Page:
Scope of the legislation
It is clear that the combination of the HSW Act 1974, the PUWER 1998 and the EAW Regulations 1989 apply to all electrical equipment used in, or associated with, places of work and that there is a requirement to inspect and test all types of electrical equipment in all work situations.
Landlord Legal Requirements
Anyone who lets residential accommodation (such as houses, flats and bedsits, holiday homes and caravans) as a business activity is required by law to ensure the equipment they supply as part of the tenancy is safe.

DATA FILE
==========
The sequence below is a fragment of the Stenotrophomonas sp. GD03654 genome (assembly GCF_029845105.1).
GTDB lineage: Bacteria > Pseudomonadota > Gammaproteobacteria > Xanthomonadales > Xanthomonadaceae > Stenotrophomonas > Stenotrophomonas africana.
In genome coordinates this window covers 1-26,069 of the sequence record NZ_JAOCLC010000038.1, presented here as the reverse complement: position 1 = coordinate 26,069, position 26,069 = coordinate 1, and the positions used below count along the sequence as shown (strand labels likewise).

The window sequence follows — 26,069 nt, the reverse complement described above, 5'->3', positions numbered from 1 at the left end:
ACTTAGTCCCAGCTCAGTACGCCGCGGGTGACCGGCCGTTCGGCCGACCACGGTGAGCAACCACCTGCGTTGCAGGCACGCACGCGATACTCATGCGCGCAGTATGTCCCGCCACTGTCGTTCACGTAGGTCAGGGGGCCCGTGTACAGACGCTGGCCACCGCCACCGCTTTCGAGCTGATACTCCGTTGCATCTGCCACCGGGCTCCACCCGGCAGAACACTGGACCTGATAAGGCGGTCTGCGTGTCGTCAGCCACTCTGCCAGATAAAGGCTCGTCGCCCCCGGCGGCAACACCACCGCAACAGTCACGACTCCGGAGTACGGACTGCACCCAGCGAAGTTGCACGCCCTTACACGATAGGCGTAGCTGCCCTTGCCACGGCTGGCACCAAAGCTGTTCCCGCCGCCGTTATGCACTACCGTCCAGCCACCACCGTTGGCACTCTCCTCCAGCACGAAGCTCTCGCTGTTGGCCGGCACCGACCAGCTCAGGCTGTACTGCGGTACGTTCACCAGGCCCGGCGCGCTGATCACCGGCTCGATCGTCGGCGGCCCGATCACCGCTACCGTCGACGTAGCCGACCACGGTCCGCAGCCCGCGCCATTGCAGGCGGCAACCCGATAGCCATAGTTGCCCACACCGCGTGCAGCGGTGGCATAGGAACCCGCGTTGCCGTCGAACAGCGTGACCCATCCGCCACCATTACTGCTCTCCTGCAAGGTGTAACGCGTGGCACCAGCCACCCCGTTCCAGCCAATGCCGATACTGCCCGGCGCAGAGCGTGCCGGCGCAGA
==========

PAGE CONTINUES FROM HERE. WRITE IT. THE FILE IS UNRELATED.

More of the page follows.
The Electrical Equipment (Safety) Regulations 1994 requires that all mains electrical equipment (cookers, washing machines, kettles, etc), new or second-hand, supplied with the accommodation must be safe. Landlords therefore need to regularly maintain the electrical equipment they supply to ensure it is safe.
The supply of goods occurs at the time of the tenancy contract. It is, therefore, essential that property is checked prior to the tenancy to ensure that all goods supplied are in a safe condition. A record should be made of the goods supplied as part of the tenancy agreement and of checks made on those goods. The record should indicate who carried out the checks and when they did it.
It is strongly advisable to have the equipment checked before the start of each let. It would be good practice to have the equipment checked at regular intervals thereafter. You should obtain and retain test reports detailing the equipment, the tests carried out and the results.